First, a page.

Subthreshold-Conduction | Digital-CMOS-Design
Subthreshold Conduction :
In order to address the subthreshold conduction phenomenon let us plot the
IDS-VGS characteristics shown in Figure below.
A closer inspection of the IDS-VGS curve shows that the current does not drop abruptly to ‘0’ at VGS = VTH. It indicates that the MOS transistor is partially conducting for voltages below the threshold voltage. This effect is called as subthreshold or weak inversion conduction. To study subthreshold conduction effect in more detail let us redraw the curve of on logarithmic scale as shown in Figure below.
From the IDS-VGS curve in log scale it is clear that current does not drop to zero immediately for VGS < VTH but actually decays in an exponential fashion.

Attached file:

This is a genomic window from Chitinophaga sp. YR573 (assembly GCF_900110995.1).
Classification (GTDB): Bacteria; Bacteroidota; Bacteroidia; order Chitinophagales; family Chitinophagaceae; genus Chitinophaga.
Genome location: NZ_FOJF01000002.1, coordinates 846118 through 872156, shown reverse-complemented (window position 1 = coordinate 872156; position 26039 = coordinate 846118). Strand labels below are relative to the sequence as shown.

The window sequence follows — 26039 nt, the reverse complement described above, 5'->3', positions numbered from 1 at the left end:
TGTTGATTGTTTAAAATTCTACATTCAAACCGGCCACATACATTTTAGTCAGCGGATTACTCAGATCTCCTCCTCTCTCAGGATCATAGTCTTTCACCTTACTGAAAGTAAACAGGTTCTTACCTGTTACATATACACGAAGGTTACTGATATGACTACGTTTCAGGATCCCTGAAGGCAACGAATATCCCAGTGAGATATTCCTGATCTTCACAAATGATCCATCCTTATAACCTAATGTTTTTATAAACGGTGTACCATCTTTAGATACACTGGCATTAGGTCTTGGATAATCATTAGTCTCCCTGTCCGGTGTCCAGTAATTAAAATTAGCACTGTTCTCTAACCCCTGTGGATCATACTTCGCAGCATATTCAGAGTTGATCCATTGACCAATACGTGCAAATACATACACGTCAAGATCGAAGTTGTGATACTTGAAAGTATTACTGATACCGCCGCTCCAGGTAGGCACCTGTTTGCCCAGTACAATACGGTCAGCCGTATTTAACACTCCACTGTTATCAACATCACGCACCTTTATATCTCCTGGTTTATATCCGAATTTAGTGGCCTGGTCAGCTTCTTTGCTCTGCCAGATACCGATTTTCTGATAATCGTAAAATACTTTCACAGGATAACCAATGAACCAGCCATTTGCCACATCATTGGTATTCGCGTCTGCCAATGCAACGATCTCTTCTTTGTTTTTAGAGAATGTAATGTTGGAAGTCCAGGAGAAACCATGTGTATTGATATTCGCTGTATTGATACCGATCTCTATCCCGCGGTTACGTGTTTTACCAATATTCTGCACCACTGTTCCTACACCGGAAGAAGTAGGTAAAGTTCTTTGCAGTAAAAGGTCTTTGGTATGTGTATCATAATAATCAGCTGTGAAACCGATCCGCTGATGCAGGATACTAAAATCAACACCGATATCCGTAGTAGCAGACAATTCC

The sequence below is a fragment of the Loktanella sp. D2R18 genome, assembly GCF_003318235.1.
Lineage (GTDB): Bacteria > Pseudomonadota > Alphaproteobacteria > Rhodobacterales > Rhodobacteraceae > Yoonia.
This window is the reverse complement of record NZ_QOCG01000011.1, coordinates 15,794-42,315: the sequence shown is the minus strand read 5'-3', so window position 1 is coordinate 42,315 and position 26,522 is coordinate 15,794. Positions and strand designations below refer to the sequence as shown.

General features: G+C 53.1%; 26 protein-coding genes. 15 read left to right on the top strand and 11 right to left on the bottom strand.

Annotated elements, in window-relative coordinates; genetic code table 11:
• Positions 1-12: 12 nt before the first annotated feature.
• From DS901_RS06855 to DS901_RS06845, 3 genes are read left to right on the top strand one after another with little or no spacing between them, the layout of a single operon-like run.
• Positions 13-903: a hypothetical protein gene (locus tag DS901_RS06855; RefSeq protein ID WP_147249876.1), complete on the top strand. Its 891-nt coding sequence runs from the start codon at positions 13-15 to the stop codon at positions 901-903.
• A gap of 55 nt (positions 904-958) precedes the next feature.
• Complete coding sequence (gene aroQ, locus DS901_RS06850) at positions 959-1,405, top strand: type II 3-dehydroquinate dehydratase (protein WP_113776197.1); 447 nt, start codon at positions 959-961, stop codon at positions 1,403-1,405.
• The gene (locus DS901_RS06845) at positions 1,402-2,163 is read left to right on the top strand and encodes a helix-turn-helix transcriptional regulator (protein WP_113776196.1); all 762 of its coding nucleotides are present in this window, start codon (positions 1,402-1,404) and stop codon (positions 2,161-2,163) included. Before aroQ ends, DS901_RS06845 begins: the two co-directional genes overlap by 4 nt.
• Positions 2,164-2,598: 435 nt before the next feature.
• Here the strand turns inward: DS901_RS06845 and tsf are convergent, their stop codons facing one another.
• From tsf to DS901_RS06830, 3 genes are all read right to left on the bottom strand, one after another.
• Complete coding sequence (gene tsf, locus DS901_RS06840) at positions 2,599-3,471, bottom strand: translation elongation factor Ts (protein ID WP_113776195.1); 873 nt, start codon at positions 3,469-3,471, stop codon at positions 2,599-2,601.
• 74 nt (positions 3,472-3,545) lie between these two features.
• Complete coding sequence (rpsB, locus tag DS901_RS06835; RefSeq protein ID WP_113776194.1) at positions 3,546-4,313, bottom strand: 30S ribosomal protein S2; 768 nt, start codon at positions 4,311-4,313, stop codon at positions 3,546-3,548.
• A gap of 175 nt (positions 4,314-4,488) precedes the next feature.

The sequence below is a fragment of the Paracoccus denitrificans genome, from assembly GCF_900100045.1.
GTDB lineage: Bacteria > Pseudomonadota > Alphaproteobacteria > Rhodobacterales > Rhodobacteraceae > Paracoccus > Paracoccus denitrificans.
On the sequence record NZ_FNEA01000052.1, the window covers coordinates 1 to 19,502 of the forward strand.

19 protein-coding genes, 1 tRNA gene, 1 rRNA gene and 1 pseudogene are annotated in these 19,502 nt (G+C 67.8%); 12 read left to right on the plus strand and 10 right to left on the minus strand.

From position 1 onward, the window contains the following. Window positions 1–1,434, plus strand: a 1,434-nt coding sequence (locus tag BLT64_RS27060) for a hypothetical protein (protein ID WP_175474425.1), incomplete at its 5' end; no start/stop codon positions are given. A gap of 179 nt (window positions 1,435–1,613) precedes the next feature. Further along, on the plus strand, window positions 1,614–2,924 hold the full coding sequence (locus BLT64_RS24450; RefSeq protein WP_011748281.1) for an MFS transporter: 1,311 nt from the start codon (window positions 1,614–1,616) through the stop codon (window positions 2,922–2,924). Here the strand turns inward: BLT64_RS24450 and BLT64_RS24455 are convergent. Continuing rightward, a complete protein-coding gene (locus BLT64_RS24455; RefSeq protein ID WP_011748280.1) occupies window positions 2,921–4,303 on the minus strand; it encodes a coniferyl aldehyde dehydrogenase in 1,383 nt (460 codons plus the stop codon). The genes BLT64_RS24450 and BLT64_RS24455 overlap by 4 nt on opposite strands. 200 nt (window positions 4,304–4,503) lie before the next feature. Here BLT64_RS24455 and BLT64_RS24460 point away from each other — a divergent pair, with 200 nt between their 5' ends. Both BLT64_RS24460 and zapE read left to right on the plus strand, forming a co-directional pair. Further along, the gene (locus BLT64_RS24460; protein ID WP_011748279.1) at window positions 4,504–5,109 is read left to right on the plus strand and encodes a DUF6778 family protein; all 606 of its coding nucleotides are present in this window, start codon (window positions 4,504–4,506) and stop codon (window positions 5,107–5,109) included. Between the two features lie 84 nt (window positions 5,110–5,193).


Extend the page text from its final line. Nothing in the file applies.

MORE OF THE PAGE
Thus even VGS < VTH IDS is finite but it exhibits exponential dependence on VGS for smaller values of VDS roughly in the range of 200 mV.
The subthreshold conduction effect can be formulated as :
IDS = I0 exp VGSn KTq
Where n > 1 is a non ideality factor.
• In digital circuit designs the presence of subthreshold current is not desirable because it deviates the transistor from its ideal switch like behaviour which require that current should drop as fast as possible once the gate to source voltage falls below VTH.
• The subthreshold conduction behaviour is represented subthreshold slope factor (S) which indicates the change in VGS for one decaded change in drain current. The unit of S is mV/decade.
• From the above Equation we can show that,
S = n KTq ln (10)